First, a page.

As of right now, very few Android devices support Wi-Fi Direct sharing, which was first implemented as part of Android 4.0. The protocol requires Ice Cream Sandwich, which is still only on 16% of Android devices. Beyond that, the device needs some software to take advantage of the new API. Some devices (like the Galaxy S III) include built-in support, but for others that either haven't included support in the OS—or that do, but don't work very well, like my own E4GT—you'll need some kind of app to take advantage of it.
The last time we covered Aviary, the powerful mobile photo editor was limited to being launched as a plugin inside the stock gallery app. Now, Aviary the company has booted Aviary the photo editor from the nest, launching it as a standalone app. Users everywhere rejoice, as they can now find Aviary after installing it.
In addition to the apps' newfound independence, Aviary has added a few new features: a customizable interface, a color temperature tool, and basic effects like black and white and sepia tones.
So, Dropbox just enabled a new feature that lets you share any folder, with anyone. I know what you're thinking: "but, Cam, I can already share folders with anyone I want. There's nothing new here." While you can share folders with other Dropbox users, this is different. It's actually more like sharing things in your public folder - it basically allows you to share the contents of a folder via link, but the recipient can't edit the files, only view them.
When it comes to must-have tools installed on my desktop, laptop, tablets, and phones, Dropbox is close to the very top of the list. Having access to your data anytime, anywhere, from any device, is an absolute godsend, and anyone who isn't yet using Dropbox is missing out on an insanely useful service.
For those who are using Dropbox, though, you probably know how easy it is to score some free space by getting your friends to sign up for the service with your referral code.
In a tweet earlier today, Instagram linked to a new signup page which promises to put interested Android users at the front of the line when the popular photo app becomes available (which should be relatively soon).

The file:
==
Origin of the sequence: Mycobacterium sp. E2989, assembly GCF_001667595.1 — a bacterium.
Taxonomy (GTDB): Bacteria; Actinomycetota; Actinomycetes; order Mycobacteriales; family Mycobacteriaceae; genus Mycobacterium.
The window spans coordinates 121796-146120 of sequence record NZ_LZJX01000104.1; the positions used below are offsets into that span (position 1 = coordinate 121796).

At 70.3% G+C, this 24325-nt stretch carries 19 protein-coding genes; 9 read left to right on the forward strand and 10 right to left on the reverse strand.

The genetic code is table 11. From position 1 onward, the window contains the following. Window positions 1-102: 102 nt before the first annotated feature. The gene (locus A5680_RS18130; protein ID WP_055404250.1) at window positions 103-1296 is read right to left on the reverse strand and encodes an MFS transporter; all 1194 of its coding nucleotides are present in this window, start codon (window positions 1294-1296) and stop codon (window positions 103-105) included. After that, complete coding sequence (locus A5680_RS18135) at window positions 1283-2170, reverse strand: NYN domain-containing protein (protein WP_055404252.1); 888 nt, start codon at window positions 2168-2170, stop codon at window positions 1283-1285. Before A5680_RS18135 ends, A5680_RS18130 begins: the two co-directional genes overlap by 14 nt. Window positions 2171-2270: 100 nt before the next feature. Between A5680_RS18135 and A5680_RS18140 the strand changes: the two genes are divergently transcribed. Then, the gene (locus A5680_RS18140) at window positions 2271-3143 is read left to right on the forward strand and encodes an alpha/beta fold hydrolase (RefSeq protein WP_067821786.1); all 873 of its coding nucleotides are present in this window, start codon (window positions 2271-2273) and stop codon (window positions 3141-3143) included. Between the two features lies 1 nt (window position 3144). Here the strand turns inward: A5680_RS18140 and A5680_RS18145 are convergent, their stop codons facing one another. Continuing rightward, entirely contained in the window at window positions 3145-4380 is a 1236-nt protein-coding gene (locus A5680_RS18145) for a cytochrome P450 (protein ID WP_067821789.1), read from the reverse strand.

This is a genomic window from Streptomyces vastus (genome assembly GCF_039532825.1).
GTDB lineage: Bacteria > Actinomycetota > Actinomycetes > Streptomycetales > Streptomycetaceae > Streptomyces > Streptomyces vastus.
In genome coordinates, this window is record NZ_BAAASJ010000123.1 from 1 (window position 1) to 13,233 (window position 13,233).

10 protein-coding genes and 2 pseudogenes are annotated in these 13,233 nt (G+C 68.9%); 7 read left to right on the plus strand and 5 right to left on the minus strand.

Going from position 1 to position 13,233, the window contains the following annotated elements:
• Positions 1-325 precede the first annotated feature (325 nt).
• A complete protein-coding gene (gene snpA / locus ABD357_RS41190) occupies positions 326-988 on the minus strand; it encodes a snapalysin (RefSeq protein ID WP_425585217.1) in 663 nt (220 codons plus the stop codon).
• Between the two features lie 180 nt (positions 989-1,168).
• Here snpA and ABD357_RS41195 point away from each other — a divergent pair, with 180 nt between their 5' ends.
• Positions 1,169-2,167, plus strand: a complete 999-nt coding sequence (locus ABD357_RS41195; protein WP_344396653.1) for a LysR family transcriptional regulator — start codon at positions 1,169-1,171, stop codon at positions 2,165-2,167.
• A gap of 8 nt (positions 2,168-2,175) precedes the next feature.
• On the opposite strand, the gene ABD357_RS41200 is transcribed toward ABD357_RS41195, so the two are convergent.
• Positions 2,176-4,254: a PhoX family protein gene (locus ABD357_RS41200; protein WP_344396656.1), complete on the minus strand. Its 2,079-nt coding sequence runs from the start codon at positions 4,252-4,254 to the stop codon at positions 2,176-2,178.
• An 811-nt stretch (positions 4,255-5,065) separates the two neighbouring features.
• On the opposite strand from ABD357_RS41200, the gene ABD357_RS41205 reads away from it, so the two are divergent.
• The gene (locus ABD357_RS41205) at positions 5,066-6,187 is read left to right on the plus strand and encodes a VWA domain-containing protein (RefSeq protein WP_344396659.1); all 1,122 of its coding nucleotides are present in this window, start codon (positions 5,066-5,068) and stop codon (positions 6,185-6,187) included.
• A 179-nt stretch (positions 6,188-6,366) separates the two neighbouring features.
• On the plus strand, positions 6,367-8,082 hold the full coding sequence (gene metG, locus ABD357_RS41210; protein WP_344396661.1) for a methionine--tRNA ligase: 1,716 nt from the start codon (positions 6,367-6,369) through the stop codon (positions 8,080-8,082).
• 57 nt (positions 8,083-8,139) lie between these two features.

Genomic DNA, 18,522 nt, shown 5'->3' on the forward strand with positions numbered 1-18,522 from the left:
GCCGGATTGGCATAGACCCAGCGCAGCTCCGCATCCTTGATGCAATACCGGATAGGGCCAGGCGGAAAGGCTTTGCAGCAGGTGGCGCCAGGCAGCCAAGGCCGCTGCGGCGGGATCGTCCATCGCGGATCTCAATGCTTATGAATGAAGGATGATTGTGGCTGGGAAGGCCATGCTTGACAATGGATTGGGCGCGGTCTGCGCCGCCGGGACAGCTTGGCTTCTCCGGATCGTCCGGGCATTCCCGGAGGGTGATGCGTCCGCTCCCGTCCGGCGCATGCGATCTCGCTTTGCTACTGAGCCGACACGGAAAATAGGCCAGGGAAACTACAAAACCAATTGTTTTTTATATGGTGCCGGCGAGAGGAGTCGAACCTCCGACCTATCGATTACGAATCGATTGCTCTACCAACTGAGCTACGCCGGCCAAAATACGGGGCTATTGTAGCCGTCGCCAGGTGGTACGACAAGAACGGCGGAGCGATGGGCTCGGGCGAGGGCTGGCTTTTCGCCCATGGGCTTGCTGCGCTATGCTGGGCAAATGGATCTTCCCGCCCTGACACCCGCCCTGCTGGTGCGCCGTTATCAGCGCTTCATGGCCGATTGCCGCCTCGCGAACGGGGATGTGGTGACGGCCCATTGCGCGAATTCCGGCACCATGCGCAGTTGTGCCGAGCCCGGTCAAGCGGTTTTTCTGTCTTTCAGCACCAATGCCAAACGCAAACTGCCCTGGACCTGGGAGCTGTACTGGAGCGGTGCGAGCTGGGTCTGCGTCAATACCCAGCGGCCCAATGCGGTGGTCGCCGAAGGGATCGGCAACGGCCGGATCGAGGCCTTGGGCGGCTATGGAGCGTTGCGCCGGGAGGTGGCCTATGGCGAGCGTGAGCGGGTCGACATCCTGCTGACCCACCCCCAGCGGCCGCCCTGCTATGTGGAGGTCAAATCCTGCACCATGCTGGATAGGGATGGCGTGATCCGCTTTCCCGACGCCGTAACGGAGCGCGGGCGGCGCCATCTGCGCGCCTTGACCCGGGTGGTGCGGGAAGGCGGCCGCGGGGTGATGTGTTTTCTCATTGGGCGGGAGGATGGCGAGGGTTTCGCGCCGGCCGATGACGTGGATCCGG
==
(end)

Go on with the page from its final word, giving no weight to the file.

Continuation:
— Instagram (@instagram) March 24, 2012
The page asks users only to enter a valid email address, and spits out a promising "Thanks for signing up!
No one is more tired of hearing the word "magic" applied to gadgets than I am. For the iFrogz Boost, though, I'm willing to make an exception. This device promises to amplify the sound coming out of "nearly any smartphone or digital media device" sans wires, Bluetooth, setup, or syncing. For once, in a parade of lofty promises coming from every corner of the tech sphere, a device not only makes a grandiose guarantee of convenience and ease-of-use, but actually delivers.
Google Music is old hat. Sorry, guys - it's true. Streaming? Amazon's Cloud Player and iTunes iCloud both have it. Locker storage? Amazon gives you a decent amount, too - and they might even increase it if they feel Google Music is one-upping them. Purchase options? Apple and Amazon both have more music you can purchase digitally, including titles from Warner Music Group (which Google Music does not have), where many major contemporary artists are signed.
Flickr is finally available in the form of an App for Android, a mere two years after the photo sharing service made its app debut on iOS.
The app includes a built-in camera interface with focus and flash adjustments, as well as filters and effects for editing photos on the fly.
Flickr's Android app also allows for sharing via your Flickr account, Facebook, Twitter, Tumblr, or email. Users can also browse their photo stream, contact photos, or profile, and utilize a feature called "infinite scrolling," in which all your photos are displayed on one page.